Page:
All the zones located around the "Global America”, regardless of their political orbit, are included in the process of "democratization" and "Americanization." The spread of American values goes in parallel with the implementation of practical American interests and the expansion of the zone of direct American control on a global scale.

At the strategic level, unipolarity is expressed in the central U.S. role in NATO, and further, in the asymmetric superiority of the combined military capabilities of NATO countries over all the other nations of the world.

Parallel to this, the West is superior to other non-Western countries in its economic potential, level of development of high technology, etc. Most importantly: the West is the matrix where the established system of values and norms which are currently regarded as the universal standard for all other countries in the world was historically formed. This can be called the global intellectual hegemony which, on the one hand, maintains the technical infrastructure for global control, and on the other, stands in the center of the dominant planetary paradigm. Material hegemony goes hand in hand with the spiritual, intellectual, cognitive, cultural, and information hegemonies.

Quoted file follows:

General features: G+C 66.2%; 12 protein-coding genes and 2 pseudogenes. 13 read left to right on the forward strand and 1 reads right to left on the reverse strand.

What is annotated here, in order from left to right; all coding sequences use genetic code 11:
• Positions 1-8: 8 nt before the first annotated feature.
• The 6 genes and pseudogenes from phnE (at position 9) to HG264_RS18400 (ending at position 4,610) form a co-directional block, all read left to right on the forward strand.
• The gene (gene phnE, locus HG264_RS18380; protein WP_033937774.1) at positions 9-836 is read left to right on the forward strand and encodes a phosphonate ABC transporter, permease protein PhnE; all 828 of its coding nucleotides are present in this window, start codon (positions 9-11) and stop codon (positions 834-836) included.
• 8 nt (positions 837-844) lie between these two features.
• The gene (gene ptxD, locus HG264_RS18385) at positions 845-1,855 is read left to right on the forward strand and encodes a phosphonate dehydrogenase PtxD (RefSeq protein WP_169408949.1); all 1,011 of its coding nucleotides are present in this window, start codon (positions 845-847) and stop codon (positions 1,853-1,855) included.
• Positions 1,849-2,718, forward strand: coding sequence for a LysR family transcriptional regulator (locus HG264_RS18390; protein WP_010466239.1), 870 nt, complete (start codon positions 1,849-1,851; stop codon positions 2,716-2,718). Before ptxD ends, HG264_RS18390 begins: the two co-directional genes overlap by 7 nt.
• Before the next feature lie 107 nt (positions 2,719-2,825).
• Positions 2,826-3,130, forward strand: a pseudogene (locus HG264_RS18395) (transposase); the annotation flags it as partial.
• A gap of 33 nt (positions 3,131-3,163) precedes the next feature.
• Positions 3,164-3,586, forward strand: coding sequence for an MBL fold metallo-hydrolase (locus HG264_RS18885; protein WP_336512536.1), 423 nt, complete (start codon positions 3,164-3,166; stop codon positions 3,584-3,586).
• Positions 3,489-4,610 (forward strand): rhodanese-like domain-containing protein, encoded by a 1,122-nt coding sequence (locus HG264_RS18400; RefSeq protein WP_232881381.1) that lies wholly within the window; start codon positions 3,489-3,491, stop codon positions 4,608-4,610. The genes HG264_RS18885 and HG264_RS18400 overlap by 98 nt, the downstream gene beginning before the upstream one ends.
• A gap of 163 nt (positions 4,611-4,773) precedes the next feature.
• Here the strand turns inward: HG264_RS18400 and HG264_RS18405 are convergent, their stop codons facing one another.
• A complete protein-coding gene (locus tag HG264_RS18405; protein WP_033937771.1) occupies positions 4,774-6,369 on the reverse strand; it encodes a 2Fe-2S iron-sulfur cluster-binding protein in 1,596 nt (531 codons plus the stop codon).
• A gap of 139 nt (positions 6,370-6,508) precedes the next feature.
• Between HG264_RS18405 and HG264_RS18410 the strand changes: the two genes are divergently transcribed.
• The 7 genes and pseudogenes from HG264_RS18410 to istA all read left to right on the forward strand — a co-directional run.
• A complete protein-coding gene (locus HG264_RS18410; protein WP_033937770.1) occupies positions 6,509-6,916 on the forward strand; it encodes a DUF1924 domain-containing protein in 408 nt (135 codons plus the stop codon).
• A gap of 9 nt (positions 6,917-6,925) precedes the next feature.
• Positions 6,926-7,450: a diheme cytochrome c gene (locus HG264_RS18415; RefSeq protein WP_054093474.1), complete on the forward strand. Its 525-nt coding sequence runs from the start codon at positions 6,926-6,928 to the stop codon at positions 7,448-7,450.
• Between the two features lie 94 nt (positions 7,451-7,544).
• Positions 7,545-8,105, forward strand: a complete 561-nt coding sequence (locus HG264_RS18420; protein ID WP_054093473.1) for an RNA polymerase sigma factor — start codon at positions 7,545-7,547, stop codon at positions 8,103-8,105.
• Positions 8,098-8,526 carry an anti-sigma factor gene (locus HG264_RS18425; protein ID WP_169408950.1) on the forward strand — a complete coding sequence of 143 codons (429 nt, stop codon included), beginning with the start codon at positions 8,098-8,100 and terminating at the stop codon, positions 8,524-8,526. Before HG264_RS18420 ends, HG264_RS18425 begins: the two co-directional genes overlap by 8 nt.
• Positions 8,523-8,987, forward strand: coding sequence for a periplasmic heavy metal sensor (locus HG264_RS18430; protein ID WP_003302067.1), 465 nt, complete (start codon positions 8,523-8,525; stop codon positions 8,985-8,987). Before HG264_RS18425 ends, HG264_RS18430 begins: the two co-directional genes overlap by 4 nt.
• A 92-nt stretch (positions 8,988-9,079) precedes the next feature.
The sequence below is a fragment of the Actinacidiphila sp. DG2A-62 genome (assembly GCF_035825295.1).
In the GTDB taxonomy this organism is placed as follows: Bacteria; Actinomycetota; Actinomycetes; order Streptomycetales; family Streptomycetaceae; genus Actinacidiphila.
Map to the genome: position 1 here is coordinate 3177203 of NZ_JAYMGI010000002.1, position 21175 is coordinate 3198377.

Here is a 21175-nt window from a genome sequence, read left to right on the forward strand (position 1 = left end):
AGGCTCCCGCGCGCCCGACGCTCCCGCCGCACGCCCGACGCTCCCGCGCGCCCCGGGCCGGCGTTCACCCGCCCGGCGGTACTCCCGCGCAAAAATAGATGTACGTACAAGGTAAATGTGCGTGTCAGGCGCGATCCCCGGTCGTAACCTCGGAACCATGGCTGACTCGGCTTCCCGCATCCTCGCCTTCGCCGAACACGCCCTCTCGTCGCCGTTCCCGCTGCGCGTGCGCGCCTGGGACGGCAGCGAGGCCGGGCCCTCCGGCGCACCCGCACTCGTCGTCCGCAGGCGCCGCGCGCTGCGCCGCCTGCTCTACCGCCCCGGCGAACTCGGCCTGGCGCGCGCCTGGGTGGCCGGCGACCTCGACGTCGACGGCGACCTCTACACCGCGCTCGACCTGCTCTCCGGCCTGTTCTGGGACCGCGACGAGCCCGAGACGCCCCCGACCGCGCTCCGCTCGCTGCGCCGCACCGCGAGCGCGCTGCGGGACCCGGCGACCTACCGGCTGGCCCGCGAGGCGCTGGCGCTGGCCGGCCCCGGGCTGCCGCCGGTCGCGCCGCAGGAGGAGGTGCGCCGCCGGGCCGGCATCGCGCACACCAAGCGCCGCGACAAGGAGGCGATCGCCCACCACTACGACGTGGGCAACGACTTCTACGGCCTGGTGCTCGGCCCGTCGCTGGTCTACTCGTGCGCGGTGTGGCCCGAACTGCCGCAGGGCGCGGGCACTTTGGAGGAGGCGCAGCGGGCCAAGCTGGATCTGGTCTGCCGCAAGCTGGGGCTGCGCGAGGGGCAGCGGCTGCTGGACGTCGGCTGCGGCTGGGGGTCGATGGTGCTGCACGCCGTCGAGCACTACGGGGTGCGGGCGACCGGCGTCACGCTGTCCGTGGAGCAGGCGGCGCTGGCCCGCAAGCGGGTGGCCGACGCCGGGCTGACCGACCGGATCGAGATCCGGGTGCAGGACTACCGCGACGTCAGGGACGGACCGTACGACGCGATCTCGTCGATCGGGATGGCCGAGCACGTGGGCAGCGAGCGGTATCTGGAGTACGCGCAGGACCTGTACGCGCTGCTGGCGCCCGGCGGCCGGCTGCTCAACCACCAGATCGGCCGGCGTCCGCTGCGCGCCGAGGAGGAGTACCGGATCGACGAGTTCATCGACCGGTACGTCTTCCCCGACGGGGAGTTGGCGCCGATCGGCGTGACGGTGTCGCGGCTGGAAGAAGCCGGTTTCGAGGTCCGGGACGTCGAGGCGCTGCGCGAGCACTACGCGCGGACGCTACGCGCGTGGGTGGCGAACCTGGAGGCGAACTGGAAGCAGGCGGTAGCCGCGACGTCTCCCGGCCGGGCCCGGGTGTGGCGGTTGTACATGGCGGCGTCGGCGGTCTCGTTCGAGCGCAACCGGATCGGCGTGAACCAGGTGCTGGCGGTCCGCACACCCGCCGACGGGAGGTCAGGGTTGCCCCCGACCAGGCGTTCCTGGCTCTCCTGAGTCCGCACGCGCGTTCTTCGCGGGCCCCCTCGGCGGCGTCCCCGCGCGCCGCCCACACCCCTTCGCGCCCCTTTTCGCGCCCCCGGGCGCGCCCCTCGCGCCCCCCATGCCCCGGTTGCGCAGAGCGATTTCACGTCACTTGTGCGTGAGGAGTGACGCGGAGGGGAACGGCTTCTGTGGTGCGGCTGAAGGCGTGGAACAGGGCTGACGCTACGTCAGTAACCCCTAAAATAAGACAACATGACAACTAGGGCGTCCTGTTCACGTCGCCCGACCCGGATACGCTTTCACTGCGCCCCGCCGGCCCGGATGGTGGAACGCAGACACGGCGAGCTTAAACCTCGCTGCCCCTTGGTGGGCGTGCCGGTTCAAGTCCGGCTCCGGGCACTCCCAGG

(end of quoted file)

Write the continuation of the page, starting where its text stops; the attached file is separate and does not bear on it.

In principle, the American political elite is guided precisely by this consciously perceived hegemonic approach, however, it is clearly and transparently spoken about by the neocons, while representatives of other different political and ideological directions prefer more streamlined expressions and euphemisms. Even critics of the unipolar world in the United States do not challenge the principle of the "universality" of American values and the desire for their approval at the global level. Objections are focused around what extent this project is realistic in the medium and long term, and whether the U.S. is able to bear the burden of the global world empire alone.

Challenges to such direct and open American dominance, which seemed to be a fait accompli in the 1990s, led some American analysts (specifically Charles Krauthammer, who introduced this concept) to posit about the end of the "unipolar moment".